In this century Americans were deeply divided over prohibition, the McCarthy era of the cold war, and Vietnam.
Commentators have tied themselves in knots trying to explain why Americans are not similarly shouting each other down at dinner parties over this year's presidential perjury and impeachment drama. Only the House Judiciary Committee's polarized Democrats and Republicans appear to be reaching such a pitch.
What seems likely is that all those months of polls showing Americans widely approving President Clinton's policy performance but deeply disapproving his moral behavior represent a different kind of national divide. It's a split within citizens instead of between them. A majority of Americans are both pro-Clinton and anti-Clinton. The dinner party spat is internal.
Last week another scene in the impeachment drama ended, but little seems to have changed. The big jury - the voters - still appears loath to have two years of the presidency ended or disrupted, but satisfied to have lying by the chief enforcer of the nation's laws punished in some way.
But what way?
The immediate jury - the House Judiciary Committee - remains for the most part bitterly divided over recommending impeachment - indictment - to the full House. And whatever the committee does in the next few weeks, the full House seems less likely to vote impeachment as the number of moderate Republicans declaring against such impeachment rises. It appears that 25 to 40 House Republicans will not vote to impeach. In any event, the Senate is unlikely to convict the president unless some new evidence of high crimes appears.
Testifying last week before the Judiciary Committee, independent counsel Kenneth Starr acquitted himself calmly and well. White House counsel David Kendall and the Democrats largely abandoned defense of Clinton's conduct, and instead spent their allotted time seeking to make Mr. Starr the issue. Puzzlingly, Starr's ethics adviser, Sam Dash of Watergate note, chose to resign. That was itself perplexing ethical behavior, since Mr. Dash had approved of all earlier evidence gathering and presentation of that evidence to the Judiciary Committee.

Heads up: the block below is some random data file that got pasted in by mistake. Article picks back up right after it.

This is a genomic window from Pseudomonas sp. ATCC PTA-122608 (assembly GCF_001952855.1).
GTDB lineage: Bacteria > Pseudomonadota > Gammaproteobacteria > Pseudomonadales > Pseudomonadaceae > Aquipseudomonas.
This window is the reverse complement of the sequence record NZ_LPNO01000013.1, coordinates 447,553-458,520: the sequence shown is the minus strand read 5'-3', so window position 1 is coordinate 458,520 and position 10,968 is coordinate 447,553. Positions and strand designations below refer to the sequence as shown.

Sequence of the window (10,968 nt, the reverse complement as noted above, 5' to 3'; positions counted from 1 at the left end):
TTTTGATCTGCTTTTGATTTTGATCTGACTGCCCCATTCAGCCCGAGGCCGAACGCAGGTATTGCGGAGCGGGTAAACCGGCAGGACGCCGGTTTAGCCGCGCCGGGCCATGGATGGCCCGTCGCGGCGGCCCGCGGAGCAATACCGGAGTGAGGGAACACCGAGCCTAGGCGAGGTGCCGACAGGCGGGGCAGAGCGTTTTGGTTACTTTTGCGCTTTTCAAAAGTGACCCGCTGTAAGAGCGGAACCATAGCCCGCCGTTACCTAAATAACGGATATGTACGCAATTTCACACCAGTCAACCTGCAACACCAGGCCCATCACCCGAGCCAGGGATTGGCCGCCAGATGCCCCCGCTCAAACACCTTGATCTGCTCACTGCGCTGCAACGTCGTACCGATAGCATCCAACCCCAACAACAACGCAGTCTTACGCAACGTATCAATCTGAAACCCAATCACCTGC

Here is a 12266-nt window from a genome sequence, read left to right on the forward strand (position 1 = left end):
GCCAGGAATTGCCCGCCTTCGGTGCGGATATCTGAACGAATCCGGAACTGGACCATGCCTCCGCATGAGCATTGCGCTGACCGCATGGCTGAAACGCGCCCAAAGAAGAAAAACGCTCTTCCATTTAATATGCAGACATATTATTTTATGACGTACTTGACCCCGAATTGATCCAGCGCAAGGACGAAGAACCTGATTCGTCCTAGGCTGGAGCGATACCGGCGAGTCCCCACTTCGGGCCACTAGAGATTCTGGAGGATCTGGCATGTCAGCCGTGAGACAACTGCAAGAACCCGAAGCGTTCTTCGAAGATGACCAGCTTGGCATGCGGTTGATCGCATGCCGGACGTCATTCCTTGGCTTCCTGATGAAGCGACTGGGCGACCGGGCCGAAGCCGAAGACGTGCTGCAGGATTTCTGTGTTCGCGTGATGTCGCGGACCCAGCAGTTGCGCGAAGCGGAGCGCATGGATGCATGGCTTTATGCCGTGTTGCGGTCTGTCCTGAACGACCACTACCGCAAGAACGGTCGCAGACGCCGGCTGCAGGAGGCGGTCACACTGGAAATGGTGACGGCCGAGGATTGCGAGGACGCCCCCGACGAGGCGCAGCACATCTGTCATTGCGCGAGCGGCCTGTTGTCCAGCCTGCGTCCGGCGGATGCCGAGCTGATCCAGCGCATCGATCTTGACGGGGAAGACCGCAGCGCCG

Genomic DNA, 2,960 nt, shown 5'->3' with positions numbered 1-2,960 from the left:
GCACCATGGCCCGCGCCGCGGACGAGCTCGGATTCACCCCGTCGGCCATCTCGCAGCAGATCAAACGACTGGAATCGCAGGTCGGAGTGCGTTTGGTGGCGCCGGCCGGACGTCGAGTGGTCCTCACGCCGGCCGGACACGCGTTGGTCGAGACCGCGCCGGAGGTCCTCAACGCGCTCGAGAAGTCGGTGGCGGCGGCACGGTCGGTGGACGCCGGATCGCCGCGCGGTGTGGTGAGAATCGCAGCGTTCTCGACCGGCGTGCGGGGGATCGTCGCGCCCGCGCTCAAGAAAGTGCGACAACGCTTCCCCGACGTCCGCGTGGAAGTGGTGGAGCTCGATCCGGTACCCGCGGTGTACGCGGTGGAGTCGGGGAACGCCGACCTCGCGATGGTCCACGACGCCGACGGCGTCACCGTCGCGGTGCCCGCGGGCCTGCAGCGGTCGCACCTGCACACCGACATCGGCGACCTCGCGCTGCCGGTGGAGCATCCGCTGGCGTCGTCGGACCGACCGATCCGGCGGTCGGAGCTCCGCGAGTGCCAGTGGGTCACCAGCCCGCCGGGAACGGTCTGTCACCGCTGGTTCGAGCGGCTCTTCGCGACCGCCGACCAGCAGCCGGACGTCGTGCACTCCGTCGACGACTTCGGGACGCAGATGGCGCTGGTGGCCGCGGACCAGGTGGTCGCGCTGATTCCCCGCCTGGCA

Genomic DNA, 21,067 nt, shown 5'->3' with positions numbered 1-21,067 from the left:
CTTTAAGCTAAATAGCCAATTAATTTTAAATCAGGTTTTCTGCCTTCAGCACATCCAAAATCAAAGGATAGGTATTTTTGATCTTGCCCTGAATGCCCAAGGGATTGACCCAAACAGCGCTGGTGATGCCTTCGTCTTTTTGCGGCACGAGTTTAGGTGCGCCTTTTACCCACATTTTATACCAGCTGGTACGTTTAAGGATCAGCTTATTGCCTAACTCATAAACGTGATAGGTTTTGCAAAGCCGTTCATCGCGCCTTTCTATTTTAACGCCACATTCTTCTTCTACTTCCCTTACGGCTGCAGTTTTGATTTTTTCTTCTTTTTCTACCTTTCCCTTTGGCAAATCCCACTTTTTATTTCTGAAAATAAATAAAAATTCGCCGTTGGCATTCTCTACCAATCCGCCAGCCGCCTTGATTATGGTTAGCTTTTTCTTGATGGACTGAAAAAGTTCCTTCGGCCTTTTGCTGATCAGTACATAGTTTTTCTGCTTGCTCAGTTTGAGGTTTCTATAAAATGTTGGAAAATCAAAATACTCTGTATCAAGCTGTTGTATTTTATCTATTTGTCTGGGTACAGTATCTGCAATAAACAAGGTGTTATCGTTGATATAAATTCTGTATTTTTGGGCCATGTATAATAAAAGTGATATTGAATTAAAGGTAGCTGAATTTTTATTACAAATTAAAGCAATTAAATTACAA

As presented, some allegations are arguable, but key facts of the case leave Clinton defenders in trouble.
Committee Democrats and even a few Republicans are willing to give the president the legal benefit of the doubt over his January deposition in the Paula Jones case.
On obstruction of justice charges, Clinton's defenders have presented alternative, if problematic, explanations of the facts. Many, if not most, Republicans would not impeach on abuse-of-power charges related to assertion of executive privilege. Few Democrats would support the charge.
Clinton's biggest problem is his August video testimony. Perjury, before a federal grand jury, is an offense against the judicial system the president is sworn to uphold.
The issue is not whether perjury is a crime: People go to jail for it. But is perjury before a federal grand jury an impeachable offense? It's a tough call, and reasonable experts have arrived at different conclusions. Committee members appear split along party lines. In addition, they will have to consider whether impeachment at this point is really in the country's best interest.
If the House doesn't impeach, or the Senate not convict, does Clinton walk away untouched? Even most Democrats are concerned about the message that would send. Many on both sides of the aisle have raised censuring of the president as a way out.
Opponents of a censure - Republicans and Democrats - make two points against it: first, that it is unconstitutional; second, that it would lead to a spate of censures on any subject over which Congress and the White House disagree.
The first argument has been made ever since the House debated censuring President John Adams in 1800. The Constitution is silent on the subject. But a recent study by the Congressional Research Service shows Congress censured Presidents Andrew Jackson, John Tyler, and James Buchanan. Censure resolutions against President Richard Nixon were overtaken by articles of impeachment.
The second argument can't be lightly dismissed. A "censure of the week" atmosphere would be severely disruptive of good government. But if the House does not impeach or the Senate does not convict, Congress will have to consider some form of censure in lieu of doing nothing. In the end, such a punishment before the gaze of history is desirable if laws are to be respected. And that, fundamentally, is what this year's long, uneasy debate has been about.